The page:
Letter: Kathy Stewart Shupe, Sterling

Editor: I recently read in the that President Trump’s Department of Education is abandoning the crackdown on fraudulent practices at for-profit colleges started by the Obama Administration.

Many unscrupulous for-profit “educational” institutions take advantage of veterans and other non-traditional college students by steering these students to loan programs that leave them deep in debt when (or if) they complete the for-profit college’s program. Worse, these programs often fail to lead to recognized professional certification for graduates or even award credits that can be transferred to a public or nonprofit college. I guess we shall see if the Trump administration succeeds in lowering the standards governing for-profit colleges. Meanwhile, at the state level, the Virginia General Assembly passed a bill this year to require significant disclosures to students by out-of-state colleges operating in the state. The bill, sponsored by Del. Kathleen Murphy, requires that these colleges provide enrollment agreements that clearly define the transferability of their credits, their accreditation status, their eligibility for student loans, and other vital information.

These agreements will help many students make better decisions about how to pursue and finance their plans for higher education. This is especially important for working class students and our military veterans.

I want to commend Del. Murphy for sponsoring HB 2040, the Education Transparency Law, that Gov. McAuliffe recently signed into law in Sterling. If the federal government is abandoning its commitment to protect Virginians from post-secondary education fraud, it is up to our state legislators to fill the gap.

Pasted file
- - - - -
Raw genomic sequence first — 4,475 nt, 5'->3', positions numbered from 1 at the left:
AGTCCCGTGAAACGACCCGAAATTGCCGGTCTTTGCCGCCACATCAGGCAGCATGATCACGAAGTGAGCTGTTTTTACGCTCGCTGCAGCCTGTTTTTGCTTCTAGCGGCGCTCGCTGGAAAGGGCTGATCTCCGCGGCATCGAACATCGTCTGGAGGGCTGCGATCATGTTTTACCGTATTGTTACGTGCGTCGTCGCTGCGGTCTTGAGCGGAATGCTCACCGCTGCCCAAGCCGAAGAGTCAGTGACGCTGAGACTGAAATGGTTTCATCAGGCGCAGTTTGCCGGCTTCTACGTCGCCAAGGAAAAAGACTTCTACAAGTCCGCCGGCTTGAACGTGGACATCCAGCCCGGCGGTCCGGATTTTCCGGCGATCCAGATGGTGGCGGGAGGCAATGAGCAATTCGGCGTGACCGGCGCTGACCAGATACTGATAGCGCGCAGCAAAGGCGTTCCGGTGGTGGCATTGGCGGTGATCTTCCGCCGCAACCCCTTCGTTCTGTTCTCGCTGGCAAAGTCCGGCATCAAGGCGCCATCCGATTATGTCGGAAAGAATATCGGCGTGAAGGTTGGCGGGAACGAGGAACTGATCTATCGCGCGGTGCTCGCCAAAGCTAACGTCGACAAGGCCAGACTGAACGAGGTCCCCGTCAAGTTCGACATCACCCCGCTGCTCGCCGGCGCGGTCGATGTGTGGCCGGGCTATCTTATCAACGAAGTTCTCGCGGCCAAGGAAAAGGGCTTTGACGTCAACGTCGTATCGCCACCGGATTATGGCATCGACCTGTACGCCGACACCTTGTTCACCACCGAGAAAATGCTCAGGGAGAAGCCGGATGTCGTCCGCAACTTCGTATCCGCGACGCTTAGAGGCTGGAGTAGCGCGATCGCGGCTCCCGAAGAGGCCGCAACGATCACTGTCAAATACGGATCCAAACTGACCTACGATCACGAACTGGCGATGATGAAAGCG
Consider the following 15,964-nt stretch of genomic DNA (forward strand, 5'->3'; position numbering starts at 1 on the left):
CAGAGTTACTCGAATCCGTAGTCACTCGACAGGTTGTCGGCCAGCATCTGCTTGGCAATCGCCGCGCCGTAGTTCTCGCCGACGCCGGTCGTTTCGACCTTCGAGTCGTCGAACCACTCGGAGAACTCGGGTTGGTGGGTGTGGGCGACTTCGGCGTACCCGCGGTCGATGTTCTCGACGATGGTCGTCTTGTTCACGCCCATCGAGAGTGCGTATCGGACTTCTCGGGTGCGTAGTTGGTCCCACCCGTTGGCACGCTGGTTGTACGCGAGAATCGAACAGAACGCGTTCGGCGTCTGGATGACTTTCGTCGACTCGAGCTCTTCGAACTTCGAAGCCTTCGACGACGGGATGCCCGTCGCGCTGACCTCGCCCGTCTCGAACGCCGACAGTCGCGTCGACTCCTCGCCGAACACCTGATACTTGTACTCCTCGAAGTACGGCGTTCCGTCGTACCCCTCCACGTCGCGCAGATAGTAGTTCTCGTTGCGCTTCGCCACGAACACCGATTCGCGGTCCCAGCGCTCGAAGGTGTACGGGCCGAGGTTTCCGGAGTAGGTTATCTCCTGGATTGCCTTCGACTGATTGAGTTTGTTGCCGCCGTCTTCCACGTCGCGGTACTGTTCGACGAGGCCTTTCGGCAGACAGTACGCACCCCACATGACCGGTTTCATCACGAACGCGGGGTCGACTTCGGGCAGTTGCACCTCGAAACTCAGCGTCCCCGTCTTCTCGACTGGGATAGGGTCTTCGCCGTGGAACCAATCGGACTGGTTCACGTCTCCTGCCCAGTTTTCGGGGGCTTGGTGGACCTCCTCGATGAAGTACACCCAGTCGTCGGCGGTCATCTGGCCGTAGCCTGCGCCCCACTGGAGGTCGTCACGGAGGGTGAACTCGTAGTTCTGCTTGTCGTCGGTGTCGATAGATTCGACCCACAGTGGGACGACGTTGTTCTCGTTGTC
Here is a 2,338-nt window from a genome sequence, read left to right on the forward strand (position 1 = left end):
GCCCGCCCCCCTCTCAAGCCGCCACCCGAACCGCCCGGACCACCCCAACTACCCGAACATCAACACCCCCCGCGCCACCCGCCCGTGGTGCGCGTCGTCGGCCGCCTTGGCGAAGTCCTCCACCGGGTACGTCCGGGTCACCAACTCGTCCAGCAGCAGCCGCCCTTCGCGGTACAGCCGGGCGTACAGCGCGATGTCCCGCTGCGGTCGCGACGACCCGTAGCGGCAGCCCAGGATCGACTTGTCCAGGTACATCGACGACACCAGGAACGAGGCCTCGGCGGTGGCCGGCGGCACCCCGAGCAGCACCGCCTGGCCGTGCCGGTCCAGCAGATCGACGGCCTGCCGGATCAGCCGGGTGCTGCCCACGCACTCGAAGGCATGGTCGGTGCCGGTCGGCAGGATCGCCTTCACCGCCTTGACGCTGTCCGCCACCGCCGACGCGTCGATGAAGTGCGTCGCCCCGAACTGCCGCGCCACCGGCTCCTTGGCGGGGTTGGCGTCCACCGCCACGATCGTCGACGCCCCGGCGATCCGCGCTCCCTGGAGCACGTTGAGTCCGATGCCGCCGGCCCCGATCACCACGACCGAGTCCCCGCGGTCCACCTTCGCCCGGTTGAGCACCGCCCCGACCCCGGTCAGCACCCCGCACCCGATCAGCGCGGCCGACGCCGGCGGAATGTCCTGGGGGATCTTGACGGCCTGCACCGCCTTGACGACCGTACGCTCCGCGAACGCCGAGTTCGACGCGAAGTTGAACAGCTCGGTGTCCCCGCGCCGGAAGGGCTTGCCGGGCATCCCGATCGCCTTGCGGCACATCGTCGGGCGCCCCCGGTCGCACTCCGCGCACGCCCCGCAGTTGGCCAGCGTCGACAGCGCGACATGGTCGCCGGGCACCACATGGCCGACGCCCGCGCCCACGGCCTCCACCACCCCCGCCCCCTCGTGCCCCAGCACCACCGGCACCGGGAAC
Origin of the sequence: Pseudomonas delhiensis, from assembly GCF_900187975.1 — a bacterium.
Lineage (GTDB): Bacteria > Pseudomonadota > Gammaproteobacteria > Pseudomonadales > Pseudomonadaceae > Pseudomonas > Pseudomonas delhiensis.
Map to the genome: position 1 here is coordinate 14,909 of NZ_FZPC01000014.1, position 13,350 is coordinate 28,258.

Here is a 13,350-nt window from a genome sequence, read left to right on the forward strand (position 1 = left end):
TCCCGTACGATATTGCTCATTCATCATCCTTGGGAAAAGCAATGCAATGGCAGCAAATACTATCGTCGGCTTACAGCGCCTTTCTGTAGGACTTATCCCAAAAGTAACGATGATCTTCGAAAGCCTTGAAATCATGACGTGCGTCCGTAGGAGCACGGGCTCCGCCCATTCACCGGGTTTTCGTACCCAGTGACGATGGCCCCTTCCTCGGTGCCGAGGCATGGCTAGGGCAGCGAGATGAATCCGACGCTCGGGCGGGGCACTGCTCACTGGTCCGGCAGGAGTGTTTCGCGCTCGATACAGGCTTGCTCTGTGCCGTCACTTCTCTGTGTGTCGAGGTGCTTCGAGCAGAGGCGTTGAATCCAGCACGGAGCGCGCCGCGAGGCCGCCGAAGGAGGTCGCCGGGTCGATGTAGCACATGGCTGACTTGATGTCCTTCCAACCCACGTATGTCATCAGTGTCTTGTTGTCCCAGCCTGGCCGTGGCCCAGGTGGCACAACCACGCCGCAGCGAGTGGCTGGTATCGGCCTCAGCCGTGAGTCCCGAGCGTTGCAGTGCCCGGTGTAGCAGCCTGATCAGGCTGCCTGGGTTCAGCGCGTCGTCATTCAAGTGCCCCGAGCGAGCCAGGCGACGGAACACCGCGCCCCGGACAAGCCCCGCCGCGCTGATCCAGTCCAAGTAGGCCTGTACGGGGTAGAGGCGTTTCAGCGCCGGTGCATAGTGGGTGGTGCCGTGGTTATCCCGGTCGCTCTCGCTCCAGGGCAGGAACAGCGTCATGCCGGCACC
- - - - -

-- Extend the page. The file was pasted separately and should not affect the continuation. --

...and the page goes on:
Kathy Stewart Shupe, Sterling

8 thoughts on “Letter: Kathy Stewart Shupe, Sterling

  • 2017-05-22 at 12:16 pm
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    They should add in how many recent graduates are actually employable too. Most collages are a fraud. Well said Ms. Shupe.

    • 2017-05-24 at 7:06 am
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      Most collages are works of creative art. Some are good, others, not so good. Collages typically contain newspaper and magazine clippings, photographs, ribbons, and found objects. That doesn’t make them fraudulent. There is a lot of fraud out there – drain the swamp – but don’t look for it in collages.

      https://en.wikipedia.org/wiki/Collage

      Great letter Kathy!

  • 2017-05-22 at 12:25 pm
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    As a good Democrat, you should understand that a good Republican feels that many things are best left to States Rights and not the Federal Government. The Federal Government often appears to be abandoning States when the State should assume the role of protecting itself in the first place in lieu of relying on the Federal Government. You had your 8 years, so expect some adjustments.

  • 2017-05-22 at 6:13 pm
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    Great point Chris.